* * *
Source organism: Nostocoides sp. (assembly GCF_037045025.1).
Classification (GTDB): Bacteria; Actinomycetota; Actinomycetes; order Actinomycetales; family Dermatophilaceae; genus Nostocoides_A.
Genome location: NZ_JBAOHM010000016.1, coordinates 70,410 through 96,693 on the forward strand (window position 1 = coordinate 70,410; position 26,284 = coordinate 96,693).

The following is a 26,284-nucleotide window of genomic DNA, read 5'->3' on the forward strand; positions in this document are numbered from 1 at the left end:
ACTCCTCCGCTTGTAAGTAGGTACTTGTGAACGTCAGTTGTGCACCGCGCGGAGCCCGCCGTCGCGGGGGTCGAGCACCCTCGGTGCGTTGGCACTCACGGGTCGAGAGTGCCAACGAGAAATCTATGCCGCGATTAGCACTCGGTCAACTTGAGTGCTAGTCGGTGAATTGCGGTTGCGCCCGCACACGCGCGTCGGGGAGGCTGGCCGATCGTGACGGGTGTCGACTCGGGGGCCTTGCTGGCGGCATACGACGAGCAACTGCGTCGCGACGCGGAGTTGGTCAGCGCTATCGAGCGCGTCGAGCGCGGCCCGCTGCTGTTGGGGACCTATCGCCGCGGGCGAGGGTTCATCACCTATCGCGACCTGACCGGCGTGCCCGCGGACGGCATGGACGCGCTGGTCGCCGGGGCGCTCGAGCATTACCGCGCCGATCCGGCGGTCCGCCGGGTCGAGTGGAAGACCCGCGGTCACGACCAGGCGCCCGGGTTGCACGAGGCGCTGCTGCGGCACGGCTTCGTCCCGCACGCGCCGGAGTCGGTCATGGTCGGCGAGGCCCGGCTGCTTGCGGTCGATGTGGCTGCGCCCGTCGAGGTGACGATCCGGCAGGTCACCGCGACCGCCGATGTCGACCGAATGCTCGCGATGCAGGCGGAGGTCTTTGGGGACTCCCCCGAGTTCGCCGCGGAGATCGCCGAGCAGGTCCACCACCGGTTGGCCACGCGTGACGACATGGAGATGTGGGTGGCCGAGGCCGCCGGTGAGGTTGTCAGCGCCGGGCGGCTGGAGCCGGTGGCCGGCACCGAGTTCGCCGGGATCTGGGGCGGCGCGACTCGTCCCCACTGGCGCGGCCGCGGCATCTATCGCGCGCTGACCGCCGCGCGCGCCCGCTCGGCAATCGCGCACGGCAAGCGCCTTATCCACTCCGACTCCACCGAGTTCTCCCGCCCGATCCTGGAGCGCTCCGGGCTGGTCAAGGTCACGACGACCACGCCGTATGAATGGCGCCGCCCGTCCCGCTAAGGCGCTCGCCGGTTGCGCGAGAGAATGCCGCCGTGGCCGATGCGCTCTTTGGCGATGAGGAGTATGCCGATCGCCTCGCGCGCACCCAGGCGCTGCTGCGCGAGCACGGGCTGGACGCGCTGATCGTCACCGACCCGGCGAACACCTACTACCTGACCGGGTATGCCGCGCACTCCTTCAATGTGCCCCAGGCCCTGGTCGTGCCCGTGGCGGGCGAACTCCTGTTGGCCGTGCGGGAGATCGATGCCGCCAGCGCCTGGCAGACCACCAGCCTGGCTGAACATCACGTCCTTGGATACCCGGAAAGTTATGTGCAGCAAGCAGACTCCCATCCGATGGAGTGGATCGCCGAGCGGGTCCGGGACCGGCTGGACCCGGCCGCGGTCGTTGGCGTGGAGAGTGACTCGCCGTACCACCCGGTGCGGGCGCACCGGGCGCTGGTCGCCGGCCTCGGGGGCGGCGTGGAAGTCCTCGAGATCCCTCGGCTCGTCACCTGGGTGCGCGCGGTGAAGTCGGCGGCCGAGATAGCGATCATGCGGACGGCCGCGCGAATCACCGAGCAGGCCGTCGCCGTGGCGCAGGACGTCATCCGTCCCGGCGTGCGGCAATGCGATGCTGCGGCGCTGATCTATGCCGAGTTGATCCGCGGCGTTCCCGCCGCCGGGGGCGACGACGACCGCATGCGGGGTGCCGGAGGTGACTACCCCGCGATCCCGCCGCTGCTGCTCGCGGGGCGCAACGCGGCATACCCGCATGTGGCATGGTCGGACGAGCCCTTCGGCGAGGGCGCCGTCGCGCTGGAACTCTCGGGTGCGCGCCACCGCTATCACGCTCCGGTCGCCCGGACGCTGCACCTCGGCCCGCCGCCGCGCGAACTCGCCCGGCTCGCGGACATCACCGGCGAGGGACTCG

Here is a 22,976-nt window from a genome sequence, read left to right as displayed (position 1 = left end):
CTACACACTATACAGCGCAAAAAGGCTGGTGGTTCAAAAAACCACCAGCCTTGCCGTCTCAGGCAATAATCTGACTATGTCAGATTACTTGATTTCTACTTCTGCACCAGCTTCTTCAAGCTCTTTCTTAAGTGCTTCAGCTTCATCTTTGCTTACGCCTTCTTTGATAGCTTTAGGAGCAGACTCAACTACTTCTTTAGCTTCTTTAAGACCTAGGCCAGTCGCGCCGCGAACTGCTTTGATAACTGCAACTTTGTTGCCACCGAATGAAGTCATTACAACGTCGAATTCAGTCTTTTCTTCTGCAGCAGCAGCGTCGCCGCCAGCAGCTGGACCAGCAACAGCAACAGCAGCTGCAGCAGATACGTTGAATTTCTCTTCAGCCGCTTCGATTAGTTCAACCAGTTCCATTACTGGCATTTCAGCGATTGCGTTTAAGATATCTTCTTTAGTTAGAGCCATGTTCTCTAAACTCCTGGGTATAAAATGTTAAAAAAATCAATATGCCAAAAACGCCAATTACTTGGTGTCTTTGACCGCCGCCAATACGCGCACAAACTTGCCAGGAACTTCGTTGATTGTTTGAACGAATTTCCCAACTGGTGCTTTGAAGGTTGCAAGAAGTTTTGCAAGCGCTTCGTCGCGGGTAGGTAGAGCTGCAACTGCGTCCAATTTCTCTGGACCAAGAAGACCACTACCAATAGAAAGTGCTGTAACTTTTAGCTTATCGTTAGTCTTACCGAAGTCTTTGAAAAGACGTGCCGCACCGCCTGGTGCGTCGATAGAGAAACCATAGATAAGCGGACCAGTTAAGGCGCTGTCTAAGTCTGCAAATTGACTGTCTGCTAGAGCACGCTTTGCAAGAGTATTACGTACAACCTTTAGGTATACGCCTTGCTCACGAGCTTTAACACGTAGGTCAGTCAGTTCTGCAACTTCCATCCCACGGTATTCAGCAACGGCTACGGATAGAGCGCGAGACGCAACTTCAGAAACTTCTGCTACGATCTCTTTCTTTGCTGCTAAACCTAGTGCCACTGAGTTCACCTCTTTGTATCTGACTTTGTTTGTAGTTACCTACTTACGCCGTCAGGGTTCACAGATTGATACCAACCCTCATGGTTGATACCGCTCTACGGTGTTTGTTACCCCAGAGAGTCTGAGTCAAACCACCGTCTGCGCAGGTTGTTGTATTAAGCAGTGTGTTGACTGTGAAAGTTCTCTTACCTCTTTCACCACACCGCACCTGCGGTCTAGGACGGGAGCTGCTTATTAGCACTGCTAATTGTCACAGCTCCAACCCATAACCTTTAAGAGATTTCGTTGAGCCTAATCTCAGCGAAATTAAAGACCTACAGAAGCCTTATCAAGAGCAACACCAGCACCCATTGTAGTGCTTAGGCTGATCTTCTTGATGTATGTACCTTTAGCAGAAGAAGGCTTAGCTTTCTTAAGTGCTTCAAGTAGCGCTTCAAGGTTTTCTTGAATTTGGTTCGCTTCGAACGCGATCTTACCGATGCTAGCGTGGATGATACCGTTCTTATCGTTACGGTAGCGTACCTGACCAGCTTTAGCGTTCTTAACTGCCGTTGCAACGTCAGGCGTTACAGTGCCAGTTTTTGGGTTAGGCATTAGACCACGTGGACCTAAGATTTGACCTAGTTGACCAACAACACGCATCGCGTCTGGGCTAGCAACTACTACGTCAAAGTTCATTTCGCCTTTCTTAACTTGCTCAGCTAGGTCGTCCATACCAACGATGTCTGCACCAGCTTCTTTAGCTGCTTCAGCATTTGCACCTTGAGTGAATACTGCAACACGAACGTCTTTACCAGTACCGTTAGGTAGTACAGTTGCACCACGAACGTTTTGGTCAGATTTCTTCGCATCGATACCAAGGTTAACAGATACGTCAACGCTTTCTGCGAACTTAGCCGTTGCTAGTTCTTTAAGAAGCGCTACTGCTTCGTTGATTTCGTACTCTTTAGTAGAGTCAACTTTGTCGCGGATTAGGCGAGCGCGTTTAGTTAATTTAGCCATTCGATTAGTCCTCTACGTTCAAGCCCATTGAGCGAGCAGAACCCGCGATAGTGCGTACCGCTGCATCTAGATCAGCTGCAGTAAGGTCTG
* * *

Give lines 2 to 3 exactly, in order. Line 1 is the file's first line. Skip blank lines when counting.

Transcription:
Classification (GTDB): Bacteria; Actinomycetota; Actinomycetes; order Actinomycetales; family Dermatophilaceae; genus Nostocoides_A.
Genome location: NZ_JBAOHM010000016.1, coordinates 70,410 through 96,693 on the forward strand (window position 1 = coordinate 70,410; position 26,284 = coordinate 96,693).